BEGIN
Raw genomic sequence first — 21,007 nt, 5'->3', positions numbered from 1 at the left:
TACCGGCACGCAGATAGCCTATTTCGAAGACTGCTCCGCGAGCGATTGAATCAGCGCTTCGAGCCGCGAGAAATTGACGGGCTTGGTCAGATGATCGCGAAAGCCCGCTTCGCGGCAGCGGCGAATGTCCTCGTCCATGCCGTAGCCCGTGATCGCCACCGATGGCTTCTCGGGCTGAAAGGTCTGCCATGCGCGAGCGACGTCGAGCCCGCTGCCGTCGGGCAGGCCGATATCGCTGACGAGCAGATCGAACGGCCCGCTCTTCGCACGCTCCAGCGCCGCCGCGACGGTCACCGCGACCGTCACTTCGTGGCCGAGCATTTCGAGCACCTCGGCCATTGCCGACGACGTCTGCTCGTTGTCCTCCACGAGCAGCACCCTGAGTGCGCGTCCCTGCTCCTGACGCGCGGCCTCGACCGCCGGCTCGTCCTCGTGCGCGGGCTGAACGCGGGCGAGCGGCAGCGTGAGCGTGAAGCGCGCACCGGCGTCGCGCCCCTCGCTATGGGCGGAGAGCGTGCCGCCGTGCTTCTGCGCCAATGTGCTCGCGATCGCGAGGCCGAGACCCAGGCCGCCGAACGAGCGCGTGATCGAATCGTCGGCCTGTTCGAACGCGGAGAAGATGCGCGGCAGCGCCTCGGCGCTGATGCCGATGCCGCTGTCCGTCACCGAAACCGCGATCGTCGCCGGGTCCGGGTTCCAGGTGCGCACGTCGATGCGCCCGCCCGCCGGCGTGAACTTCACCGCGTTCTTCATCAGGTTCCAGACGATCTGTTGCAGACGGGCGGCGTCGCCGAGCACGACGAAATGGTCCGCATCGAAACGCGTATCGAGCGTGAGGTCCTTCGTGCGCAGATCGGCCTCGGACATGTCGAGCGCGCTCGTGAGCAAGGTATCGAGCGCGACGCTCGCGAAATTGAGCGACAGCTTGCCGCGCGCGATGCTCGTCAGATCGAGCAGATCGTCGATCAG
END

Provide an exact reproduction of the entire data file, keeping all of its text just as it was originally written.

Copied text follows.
Raw genomic sequence first — 21,007 nt, 5'->3', positions numbered from 1 at the left:
TACCGGCACGCAGATAGCCTATTTCGAAGACTGCTCCGCGAGCGATTGAATCAGCGCTTCGAGCCGCGAGAAATTGACGGGCTTGGTCAGATGATCGCGAAAGCCCGCTTCGCGGCAGCGGCGAATGTCCTCGTCCATGCCGTAGCCCGTGATCGCCACCGATGGCTTCTCGGGCTGAAAGGTCTGCCATGCGCGAGCGACGTCGAGCCCGCTGCCGTCGGGCAGGCCGATATCGCTGACGAGCAGATCGAACGGCCCGCTCTTCGCACGCTCCAGCGCCGCCGCGACGGTCACCGCGACCGTCACTTCGTGGCCGAGCATTTCGAGCACCTCGGCCATTGCCGACGACGTCTGCTCGTTGTCCTCCACGAGCAGCACCCTGAGTGCGCGTCCCTGCTCCTGACGCGCGGCCTCGACCGCCGGCTCGTCCTCGTGCGCGGGCTGAACGCGGGCGAGCGGCAGCGTGAGCGTGAAGCGCGCACCGGCGTCGCGCCCCTCGCTATGGGCGGAGAGCGTGCCGCCGTGCTTCTGCGCCAATGTGCTCGCGATCGCGAGGCCGAGACCCAGGCCGCCGAACGAGCGCGTGATCGAATCGTCGGCCTGTTCGAACGCGGAGAAGATGCGCGGCAGCGCCTCGGCGCTGATGCCGATGCCGCTGTCCGTCACCGAAACCGCGATCGTCGCCGGGTCCGGGTTCCAGGTGCGCACGTCGATGCGCCCGCCCGCCGGCGTGAACTTCACCGCGTTCTTCATCAGGTTCCAGACGATCTGTTGCAGACGGGCGGCGTCGCCGAGCACGACGAAATGGTCCGCATCGAAACGCGTATCGAGCGTGAGGTCCTTCGTGCGCAGATCGGCCTCGGACATGTCGAGCGCGCTCGTGAGCAAGGTATCGAGCGCGACGCTCGCGAAATTGAGCGACAGCTTGCCGCGCGCGATGCTCGTCAGATCGAGCAGATCGTCGATCAG